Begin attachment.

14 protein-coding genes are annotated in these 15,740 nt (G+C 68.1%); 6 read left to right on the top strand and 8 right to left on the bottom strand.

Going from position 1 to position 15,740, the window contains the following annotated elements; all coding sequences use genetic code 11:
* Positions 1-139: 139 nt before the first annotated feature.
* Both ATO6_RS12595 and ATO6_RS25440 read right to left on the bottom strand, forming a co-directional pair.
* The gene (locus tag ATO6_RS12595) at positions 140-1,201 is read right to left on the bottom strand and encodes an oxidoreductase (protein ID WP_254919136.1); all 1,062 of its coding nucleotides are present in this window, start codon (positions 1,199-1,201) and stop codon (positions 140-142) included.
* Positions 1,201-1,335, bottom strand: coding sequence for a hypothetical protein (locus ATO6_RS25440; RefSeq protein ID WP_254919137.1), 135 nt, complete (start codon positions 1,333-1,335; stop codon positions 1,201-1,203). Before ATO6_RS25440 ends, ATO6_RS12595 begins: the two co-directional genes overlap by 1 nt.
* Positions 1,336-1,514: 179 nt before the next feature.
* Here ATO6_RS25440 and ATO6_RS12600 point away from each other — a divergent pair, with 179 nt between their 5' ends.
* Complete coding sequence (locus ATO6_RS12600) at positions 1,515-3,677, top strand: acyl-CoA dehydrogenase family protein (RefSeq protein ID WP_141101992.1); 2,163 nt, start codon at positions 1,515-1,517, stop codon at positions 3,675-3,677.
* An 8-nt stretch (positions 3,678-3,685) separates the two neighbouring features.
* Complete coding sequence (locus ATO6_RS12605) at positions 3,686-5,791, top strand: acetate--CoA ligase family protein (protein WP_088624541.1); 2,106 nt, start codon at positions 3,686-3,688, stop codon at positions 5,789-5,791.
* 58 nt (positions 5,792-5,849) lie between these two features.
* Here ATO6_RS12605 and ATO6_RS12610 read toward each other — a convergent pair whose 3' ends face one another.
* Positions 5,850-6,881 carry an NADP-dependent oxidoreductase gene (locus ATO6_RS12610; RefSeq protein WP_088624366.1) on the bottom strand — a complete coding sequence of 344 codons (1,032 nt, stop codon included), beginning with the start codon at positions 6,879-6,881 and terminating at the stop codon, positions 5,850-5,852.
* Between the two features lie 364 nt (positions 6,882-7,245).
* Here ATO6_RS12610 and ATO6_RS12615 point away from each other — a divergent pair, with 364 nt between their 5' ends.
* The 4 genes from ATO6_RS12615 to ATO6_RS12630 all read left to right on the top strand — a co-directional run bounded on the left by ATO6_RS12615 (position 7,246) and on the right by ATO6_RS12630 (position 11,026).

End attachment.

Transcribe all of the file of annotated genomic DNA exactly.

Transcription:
14 protein-coding genes are annotated in these 15,740 nt (G+C 68.1%); 6 read left to right on the top strand and 8 right to left on the bottom strand.

Going from position 1 to position 15,740, the window contains the following annotated elements; all coding sequences use genetic code 11:
* Positions 1-139: 139 nt before the first annotated feature.
* Both ATO6_RS12595 and ATO6_RS25440 read right to left on the bottom strand, forming a co-directional pair.
* The gene (locus tag ATO6_RS12595) at positions 140-1,201 is read right to left on the bottom strand and encodes an oxidoreductase (protein ID WP_254919136.1); all 1,062 of its coding nucleotides are present in this window, start codon (positions 1,199-1,201) and stop codon (positions 140-142) included.
* Positions 1,201-1,335, bottom strand: coding sequence for a hypothetical protein (locus ATO6_RS25440; RefSeq protein ID WP_254919137.1), 135 nt, complete (start codon positions 1,333-1,335; stop codon positions 1,201-1,203). Before ATO6_RS25440 ends, ATO6_RS12595 begins: the two co-directional genes overlap by 1 nt.
* Positions 1,336-1,514: 179 nt before the next feature.
* Here ATO6_RS25440 and ATO6_RS12600 point away from each other — a divergent pair, with 179 nt between their 5' ends.
* Complete coding sequence (locus ATO6_RS12600) at positions 1,515-3,677, top strand: acyl-CoA dehydrogenase family protein (RefSeq protein ID WP_141101992.1); 2,163 nt, start codon at positions 1,515-1,517, stop codon at positions 3,675-3,677.
* An 8-nt stretch (positions 3,678-3,685) separates the two neighbouring features.
* Complete coding sequence (locus ATO6_RS12605) at positions 3,686-5,791, top strand: acetate--CoA ligase family protein (protein WP_088624541.1); 2,106 nt, start codon at positions 3,686-3,688, stop codon at positions 5,789-5,791.
* 58 nt (positions 5,792-5,849) lie between these two features.
* Here ATO6_RS12605 and ATO6_RS12610 read toward each other — a convergent pair whose 3' ends face one another.
* Positions 5,850-6,881 carry an NADP-dependent oxidoreductase gene (locus ATO6_RS12610; RefSeq protein WP_088624366.1) on the bottom strand — a complete coding sequence of 344 codons (1,032 nt, stop codon included), beginning with the start codon at positions 6,879-6,881 and terminating at the stop codon, positions 5,850-5,852.
* Between the two features lie 364 nt (positions 6,882-7,245).
* Here ATO6_RS12610 and ATO6_RS12615 point away from each other — a divergent pair, with 364 nt between their 5' ends.
* The 4 genes from ATO6_RS12615 to ATO6_RS12630 all read left to right on the top strand — a co-directional run bounded on the left by ATO6_RS12615 (position 7,246) and on the right by ATO6_RS12630 (position 11,026).